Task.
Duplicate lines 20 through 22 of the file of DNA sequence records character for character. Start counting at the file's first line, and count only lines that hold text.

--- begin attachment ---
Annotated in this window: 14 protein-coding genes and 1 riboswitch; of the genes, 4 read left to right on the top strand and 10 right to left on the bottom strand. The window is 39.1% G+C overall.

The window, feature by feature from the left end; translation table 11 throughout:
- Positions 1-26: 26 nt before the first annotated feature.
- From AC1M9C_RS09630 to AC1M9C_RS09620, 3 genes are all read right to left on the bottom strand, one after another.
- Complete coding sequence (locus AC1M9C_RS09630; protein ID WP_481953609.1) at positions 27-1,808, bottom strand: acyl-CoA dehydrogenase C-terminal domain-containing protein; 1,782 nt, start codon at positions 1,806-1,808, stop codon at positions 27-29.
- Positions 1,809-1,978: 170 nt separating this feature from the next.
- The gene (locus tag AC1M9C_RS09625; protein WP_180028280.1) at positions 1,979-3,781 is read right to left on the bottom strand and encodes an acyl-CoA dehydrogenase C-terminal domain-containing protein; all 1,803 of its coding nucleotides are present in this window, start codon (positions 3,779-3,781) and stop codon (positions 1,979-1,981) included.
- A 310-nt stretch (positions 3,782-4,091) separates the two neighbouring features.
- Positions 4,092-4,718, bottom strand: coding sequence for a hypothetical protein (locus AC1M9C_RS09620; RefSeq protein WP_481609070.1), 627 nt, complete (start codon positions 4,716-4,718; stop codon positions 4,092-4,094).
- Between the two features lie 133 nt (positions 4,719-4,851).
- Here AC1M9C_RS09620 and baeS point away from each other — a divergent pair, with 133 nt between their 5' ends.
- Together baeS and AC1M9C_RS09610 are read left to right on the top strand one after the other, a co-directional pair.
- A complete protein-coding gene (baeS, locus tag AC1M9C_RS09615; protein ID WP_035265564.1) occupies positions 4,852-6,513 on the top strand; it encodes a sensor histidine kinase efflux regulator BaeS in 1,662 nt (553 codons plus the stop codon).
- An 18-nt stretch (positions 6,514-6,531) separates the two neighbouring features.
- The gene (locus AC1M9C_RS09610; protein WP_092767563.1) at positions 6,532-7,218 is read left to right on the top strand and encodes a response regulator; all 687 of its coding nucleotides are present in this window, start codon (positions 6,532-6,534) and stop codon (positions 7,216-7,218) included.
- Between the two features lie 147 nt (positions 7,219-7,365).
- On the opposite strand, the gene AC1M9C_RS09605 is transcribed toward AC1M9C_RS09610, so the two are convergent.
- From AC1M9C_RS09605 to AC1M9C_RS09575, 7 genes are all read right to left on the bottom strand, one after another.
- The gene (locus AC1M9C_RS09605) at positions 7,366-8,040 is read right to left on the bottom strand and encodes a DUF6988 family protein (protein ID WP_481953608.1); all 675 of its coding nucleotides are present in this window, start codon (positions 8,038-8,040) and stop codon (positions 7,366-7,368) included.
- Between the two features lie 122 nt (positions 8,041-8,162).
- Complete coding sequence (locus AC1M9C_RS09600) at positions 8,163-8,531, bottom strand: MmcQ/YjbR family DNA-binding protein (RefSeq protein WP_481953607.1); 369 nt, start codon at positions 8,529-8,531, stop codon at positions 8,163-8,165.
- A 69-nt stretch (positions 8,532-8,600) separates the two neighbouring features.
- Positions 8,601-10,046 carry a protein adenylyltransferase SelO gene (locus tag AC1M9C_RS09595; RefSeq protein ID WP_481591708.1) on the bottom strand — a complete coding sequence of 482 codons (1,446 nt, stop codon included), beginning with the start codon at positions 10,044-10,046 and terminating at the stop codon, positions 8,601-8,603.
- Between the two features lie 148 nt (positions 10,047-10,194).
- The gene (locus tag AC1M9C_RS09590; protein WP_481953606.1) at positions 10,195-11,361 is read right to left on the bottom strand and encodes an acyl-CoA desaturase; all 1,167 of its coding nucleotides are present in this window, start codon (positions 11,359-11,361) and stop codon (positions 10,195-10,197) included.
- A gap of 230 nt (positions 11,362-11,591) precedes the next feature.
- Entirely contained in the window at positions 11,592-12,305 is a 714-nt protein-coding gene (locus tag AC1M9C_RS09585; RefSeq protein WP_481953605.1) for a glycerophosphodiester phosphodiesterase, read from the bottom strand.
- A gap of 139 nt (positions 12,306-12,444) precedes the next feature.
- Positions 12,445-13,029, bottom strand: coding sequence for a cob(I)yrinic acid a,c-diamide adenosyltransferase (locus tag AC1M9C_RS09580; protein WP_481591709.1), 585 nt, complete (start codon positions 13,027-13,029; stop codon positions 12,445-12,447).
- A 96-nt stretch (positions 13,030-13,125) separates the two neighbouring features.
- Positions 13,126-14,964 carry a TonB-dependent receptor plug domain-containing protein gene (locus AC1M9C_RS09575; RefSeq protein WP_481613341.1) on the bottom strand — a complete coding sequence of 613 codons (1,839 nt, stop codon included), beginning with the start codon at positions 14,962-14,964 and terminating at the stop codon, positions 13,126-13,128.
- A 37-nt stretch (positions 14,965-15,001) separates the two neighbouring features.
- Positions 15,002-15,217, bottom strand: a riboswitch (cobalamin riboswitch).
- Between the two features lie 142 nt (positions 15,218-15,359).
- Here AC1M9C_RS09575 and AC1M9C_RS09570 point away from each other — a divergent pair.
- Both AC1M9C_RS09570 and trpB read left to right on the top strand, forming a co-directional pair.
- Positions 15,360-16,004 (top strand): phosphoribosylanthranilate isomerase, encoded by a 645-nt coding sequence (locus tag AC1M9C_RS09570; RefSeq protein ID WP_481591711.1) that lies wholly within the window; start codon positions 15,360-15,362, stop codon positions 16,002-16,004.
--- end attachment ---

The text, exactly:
- Between the two features lie 122 nt (positions 8,041-8,162).
- Complete coding sequence (locus AC1M9C_RS09600) at positions 8,163-8,531, bottom strand: MmcQ/YjbR family DNA-binding protein (RefSeq protein WP_481953607.1); 369 nt, start codon at positions 8,529-8,531, stop codon at positions 8,163-8,165.
- A 69-nt stretch (positions 8,532-8,600) separates the two neighbouring features.